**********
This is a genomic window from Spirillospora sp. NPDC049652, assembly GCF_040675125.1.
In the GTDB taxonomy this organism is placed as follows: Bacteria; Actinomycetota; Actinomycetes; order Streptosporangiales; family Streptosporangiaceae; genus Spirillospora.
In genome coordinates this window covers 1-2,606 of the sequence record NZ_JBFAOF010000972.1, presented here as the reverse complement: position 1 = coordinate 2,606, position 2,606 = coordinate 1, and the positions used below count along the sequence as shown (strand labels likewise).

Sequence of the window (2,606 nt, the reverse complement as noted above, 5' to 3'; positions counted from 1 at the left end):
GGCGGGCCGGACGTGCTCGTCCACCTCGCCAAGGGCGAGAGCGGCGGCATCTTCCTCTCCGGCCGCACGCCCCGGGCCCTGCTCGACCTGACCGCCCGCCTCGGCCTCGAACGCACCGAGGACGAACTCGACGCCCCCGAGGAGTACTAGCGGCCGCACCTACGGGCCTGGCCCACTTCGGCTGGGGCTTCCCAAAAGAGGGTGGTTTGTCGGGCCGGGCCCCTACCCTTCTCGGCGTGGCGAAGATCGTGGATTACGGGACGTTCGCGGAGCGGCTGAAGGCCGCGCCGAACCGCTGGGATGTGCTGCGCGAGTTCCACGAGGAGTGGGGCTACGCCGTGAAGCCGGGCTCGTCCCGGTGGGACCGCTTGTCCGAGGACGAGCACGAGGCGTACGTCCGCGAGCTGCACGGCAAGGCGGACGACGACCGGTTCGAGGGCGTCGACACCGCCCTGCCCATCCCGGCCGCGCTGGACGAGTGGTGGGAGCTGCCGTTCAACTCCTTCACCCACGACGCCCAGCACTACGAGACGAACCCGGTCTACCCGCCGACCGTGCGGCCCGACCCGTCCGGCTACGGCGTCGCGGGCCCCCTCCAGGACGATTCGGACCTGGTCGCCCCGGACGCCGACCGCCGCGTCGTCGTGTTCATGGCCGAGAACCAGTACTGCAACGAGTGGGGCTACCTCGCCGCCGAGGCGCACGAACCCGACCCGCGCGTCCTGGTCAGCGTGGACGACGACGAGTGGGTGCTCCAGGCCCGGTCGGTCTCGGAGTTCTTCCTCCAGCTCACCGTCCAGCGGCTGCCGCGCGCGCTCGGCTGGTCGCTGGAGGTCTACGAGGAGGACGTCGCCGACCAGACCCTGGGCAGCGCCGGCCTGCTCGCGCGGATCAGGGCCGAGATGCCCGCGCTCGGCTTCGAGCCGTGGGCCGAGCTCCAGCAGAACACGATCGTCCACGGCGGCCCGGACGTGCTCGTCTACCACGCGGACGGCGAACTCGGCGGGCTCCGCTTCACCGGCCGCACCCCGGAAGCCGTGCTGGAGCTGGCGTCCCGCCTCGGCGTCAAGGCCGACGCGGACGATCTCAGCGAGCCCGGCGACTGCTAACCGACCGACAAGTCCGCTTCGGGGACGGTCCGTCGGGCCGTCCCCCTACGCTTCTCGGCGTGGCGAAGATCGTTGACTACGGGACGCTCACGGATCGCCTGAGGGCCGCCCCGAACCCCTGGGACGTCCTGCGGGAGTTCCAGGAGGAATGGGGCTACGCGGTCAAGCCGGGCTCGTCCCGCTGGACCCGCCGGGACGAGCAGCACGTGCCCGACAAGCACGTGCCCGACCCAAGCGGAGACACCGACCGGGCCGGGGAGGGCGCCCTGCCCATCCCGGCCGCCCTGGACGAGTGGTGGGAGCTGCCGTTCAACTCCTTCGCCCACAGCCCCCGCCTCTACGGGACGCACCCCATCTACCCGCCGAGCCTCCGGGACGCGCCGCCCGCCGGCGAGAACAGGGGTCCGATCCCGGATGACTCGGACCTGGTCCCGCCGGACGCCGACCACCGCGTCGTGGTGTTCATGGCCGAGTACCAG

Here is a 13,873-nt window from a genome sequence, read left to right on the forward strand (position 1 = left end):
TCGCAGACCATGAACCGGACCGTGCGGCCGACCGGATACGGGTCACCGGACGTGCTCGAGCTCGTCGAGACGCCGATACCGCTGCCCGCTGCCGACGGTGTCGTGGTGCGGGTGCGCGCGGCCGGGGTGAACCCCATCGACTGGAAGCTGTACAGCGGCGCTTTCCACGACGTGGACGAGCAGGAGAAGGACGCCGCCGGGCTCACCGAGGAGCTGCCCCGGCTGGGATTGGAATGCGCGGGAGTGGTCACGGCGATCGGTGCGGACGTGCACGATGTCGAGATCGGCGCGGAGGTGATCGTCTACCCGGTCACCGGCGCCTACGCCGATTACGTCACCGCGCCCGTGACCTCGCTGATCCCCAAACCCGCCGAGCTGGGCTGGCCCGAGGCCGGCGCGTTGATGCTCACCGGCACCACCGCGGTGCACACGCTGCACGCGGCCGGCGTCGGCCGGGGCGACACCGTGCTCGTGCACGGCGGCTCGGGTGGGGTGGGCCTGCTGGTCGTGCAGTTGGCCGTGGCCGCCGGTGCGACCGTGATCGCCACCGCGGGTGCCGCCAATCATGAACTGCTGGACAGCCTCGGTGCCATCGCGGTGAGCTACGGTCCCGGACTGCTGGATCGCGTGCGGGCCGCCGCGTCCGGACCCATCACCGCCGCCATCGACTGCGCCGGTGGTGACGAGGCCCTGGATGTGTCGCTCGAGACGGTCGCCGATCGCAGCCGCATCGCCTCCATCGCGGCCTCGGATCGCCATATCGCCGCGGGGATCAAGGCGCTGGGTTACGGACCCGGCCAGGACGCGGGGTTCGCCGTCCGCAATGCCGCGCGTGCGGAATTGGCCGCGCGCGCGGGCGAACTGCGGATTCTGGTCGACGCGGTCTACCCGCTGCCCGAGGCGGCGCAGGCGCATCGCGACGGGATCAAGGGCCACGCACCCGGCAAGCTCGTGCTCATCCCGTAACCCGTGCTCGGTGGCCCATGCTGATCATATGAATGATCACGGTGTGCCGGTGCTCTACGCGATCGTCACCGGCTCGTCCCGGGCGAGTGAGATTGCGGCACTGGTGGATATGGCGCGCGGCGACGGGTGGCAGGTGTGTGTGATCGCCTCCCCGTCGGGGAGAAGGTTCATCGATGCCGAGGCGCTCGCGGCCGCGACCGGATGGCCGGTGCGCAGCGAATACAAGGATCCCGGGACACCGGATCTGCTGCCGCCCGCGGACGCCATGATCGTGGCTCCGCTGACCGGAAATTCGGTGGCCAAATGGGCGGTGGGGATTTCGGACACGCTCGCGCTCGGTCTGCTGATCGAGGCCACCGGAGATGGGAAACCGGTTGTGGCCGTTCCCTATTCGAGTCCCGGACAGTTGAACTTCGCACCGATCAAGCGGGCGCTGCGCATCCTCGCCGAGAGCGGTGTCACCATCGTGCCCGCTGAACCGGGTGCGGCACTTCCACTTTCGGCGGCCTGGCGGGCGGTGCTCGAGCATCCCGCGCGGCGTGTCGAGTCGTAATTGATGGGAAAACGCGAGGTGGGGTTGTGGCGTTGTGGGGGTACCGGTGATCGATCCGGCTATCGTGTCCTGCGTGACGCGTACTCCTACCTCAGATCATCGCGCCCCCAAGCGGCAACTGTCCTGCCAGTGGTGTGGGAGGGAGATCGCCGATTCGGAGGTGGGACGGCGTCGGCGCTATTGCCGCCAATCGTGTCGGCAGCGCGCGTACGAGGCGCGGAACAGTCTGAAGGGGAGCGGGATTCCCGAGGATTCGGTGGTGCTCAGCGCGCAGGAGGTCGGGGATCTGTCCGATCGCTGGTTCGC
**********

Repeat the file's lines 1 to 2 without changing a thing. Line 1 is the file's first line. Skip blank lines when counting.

This is a genomic window from Spirillospora sp. NPDC049652, assembly GCF_040675125.1.
In the GTDB taxonomy this organism is placed as follows: Bacteria; Actinomycetota; Actinomycetes; order Streptosporangiales; family Streptosporangiaceae; genus Spirillospora.